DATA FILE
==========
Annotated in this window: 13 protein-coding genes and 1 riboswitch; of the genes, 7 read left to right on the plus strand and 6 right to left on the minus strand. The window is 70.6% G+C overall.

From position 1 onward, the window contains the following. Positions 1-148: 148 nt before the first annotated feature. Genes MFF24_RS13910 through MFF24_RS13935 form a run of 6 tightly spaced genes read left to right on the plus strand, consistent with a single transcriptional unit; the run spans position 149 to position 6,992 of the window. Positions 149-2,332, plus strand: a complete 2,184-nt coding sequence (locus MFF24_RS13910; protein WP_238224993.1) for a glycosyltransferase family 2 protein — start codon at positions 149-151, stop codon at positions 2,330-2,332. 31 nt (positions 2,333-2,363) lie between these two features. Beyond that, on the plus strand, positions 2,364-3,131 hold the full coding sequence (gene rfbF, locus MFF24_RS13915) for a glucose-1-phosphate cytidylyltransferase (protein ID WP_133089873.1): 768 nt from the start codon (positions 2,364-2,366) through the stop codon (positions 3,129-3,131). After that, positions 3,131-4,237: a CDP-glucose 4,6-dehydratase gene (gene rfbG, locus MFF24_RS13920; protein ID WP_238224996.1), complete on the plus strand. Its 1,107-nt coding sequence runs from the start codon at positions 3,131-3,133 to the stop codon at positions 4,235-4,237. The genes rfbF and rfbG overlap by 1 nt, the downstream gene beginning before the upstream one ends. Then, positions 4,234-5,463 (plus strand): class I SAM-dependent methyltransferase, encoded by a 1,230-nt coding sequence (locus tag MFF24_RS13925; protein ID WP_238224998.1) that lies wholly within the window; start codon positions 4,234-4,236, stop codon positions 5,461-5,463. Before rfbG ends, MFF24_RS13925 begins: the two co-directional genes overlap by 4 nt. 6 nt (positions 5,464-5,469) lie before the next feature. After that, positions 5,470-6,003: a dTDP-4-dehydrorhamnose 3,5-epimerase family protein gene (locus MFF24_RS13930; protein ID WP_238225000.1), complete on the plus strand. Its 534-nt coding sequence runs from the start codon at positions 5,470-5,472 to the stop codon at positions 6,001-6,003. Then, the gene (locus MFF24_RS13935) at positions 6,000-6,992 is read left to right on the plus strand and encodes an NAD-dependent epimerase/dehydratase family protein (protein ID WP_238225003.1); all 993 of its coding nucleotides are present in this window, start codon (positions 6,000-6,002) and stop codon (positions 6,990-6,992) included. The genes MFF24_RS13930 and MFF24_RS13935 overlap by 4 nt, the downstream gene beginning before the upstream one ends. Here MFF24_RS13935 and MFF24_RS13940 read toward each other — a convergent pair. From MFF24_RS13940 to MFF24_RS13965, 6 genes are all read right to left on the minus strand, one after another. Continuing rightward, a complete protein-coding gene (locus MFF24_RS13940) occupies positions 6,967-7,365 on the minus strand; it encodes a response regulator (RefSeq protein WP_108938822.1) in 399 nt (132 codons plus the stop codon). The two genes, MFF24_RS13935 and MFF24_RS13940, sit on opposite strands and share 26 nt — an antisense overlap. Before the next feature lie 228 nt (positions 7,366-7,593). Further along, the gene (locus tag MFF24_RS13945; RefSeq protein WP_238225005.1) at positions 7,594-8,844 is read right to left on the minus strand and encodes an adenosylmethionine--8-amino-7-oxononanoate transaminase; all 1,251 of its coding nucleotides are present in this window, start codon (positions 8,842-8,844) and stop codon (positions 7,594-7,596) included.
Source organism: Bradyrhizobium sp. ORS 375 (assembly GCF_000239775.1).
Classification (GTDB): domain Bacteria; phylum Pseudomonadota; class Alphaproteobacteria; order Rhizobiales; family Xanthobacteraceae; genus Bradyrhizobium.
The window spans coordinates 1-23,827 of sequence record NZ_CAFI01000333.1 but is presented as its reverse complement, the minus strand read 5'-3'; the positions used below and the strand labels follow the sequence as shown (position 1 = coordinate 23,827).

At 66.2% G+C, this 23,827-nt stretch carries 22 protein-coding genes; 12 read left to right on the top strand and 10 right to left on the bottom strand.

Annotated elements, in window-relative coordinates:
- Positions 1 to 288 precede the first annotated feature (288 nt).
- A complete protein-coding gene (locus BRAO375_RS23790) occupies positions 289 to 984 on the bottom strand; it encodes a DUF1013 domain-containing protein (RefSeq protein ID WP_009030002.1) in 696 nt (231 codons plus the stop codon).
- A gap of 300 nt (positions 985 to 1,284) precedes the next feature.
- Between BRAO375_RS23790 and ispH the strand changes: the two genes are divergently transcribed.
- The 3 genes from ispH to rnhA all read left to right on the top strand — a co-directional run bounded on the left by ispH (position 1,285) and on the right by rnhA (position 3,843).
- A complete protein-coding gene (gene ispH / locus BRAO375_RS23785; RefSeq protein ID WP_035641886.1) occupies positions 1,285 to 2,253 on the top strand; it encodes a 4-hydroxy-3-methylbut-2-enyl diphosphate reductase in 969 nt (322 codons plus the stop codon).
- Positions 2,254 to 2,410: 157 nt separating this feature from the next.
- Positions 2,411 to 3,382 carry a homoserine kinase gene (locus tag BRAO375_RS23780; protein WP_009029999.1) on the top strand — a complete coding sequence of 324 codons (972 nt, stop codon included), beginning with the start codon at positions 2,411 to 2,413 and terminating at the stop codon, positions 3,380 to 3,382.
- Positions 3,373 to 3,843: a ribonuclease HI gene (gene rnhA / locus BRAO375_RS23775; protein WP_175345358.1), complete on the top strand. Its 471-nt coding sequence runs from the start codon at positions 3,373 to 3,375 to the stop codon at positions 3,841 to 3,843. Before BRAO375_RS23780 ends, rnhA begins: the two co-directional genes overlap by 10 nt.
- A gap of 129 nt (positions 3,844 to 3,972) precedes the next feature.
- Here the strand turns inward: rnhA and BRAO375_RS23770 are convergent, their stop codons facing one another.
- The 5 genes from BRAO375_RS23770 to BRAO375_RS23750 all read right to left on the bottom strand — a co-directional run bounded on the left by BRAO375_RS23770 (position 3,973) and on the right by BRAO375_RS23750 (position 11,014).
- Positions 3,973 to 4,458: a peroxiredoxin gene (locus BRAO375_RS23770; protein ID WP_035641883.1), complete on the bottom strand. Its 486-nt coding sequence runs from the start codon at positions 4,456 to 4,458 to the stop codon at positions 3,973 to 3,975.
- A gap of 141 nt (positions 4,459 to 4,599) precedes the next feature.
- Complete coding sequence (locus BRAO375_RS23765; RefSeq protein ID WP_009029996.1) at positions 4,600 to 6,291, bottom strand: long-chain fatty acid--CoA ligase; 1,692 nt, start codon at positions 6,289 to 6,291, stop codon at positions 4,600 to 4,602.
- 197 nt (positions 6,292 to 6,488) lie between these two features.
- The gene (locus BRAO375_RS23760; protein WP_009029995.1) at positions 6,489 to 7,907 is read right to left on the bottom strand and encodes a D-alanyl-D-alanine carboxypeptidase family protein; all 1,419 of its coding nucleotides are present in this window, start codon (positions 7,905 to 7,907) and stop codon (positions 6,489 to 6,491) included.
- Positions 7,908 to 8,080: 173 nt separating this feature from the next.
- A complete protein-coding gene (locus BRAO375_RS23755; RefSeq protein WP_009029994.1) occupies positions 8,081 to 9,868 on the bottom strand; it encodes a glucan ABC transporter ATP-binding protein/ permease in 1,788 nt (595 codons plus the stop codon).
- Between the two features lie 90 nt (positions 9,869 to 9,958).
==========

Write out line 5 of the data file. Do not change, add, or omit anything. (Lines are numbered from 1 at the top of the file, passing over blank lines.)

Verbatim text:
The window spans coordinates 1-23,827 of sequence record NZ_CAFI01000333.1 but is presented as its reverse complement, the minus strand read 5'-3'; the positions used below and the strand labels follow the sequence as shown (position 1 = coordinate 23,827).